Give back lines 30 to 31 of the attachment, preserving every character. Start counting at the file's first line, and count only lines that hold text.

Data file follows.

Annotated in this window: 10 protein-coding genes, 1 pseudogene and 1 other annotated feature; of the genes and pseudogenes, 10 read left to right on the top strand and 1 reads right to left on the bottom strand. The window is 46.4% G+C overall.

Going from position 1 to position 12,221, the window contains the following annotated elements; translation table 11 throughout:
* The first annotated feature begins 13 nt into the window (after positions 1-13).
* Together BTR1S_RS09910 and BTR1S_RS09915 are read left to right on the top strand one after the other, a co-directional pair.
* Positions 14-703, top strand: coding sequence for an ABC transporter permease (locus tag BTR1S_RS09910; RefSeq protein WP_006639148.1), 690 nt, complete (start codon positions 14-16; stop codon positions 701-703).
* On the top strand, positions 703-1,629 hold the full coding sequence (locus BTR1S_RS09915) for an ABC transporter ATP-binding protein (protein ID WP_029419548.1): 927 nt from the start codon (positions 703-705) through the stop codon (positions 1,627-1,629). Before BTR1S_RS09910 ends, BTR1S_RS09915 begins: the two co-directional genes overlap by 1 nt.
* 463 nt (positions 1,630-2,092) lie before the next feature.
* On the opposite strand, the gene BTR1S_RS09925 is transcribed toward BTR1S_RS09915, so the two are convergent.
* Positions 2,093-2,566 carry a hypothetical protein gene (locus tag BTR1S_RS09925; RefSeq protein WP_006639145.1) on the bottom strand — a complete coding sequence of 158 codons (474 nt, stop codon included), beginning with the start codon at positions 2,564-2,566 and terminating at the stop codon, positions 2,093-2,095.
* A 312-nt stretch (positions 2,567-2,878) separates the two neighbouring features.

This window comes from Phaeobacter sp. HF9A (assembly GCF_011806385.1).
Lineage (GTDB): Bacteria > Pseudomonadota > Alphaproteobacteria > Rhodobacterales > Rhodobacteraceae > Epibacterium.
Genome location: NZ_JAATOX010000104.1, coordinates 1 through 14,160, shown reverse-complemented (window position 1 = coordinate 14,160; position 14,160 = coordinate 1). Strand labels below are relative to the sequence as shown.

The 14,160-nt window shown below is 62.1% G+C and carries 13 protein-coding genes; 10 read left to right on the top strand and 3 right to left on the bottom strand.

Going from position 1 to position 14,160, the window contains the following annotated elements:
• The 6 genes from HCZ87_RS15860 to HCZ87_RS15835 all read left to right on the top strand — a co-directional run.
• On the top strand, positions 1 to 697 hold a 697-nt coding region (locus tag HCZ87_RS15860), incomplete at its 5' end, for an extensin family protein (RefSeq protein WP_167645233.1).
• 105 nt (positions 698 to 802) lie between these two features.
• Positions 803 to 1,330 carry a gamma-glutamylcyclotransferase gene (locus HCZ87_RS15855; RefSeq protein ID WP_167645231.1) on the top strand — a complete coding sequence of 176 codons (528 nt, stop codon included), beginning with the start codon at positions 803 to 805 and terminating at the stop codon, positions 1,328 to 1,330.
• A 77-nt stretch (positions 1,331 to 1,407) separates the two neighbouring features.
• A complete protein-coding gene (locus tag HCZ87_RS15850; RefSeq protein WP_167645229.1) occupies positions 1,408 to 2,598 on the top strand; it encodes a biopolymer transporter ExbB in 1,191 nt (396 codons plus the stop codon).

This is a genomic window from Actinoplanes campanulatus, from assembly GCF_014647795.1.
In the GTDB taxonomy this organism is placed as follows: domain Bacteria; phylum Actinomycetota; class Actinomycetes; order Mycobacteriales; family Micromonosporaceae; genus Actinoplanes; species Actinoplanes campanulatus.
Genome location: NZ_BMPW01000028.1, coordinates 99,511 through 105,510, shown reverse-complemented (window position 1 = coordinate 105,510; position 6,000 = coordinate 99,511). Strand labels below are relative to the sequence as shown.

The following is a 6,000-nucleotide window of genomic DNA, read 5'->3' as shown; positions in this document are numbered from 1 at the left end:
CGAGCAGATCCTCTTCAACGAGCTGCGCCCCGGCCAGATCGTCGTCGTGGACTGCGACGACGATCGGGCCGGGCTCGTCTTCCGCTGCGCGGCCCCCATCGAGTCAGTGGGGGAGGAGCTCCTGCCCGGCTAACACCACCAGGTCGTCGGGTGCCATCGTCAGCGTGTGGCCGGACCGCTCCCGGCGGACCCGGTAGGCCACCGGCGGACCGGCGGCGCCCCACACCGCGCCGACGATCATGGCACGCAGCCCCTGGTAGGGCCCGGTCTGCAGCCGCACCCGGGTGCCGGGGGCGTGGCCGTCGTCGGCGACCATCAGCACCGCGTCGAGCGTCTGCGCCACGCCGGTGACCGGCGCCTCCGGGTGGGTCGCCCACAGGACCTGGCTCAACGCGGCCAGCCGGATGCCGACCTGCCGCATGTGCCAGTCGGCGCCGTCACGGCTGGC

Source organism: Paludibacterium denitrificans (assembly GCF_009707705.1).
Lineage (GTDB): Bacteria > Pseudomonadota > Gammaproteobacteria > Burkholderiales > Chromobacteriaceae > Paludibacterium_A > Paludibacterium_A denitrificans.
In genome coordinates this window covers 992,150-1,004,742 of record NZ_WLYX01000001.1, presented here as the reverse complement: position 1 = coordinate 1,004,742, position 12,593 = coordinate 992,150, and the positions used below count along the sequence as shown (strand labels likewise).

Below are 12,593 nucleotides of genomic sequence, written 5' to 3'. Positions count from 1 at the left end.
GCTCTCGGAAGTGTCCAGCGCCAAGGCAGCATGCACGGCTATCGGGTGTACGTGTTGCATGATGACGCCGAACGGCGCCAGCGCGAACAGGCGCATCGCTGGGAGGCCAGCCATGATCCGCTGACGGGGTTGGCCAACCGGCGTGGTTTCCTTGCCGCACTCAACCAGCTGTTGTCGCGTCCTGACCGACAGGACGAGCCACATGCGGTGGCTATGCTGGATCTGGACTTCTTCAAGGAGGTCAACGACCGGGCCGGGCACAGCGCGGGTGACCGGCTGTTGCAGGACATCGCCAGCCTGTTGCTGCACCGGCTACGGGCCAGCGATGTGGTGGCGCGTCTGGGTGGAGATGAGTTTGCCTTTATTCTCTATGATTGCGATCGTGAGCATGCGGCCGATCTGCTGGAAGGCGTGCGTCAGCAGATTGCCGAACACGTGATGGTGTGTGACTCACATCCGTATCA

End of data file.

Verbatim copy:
Below are 12,593 nucleotides of genomic sequence, written 5' to 3'. Positions count from 1 at the left end.
GCTCTCGGAAGTGTCCAGCGCCAAGGCAGCATGCACGGCTATCGGGTGTACGTGTTGCATGATGACGCCGAACGGCGCCAGCGCGAACAGGCGCATCGCTGGGAGGCCAGCCATGATCCGCTGACGGGGTTGGCCAACCGGCGTGGTTTCCTTGCCGCACTCAACCAGCTGTTGTCGCGTCCTGACCGACAGGACGAGCCACATGCGGTGGCTATGCTGGATCTGGACTTCTTCAAGGAGGTCAACGACCGGGCCGGGCACAGCGCGGGTGACCGGCTGTTGCAGGACATCGCCAGCCTGTTGCTGCACCGGCTACGGGCCAGCGATGTGGTGGCGCGTCTGGGTGGAGATGAGTTTGCCTTTATTCTCTATGATTGCGATCGTGAGCATGCGGCCGATCTGCTGGAAGGCGTGCGTCAGCAGATTGCCGAACACGTGATGGTGTGTGACTCACATCCGTATCA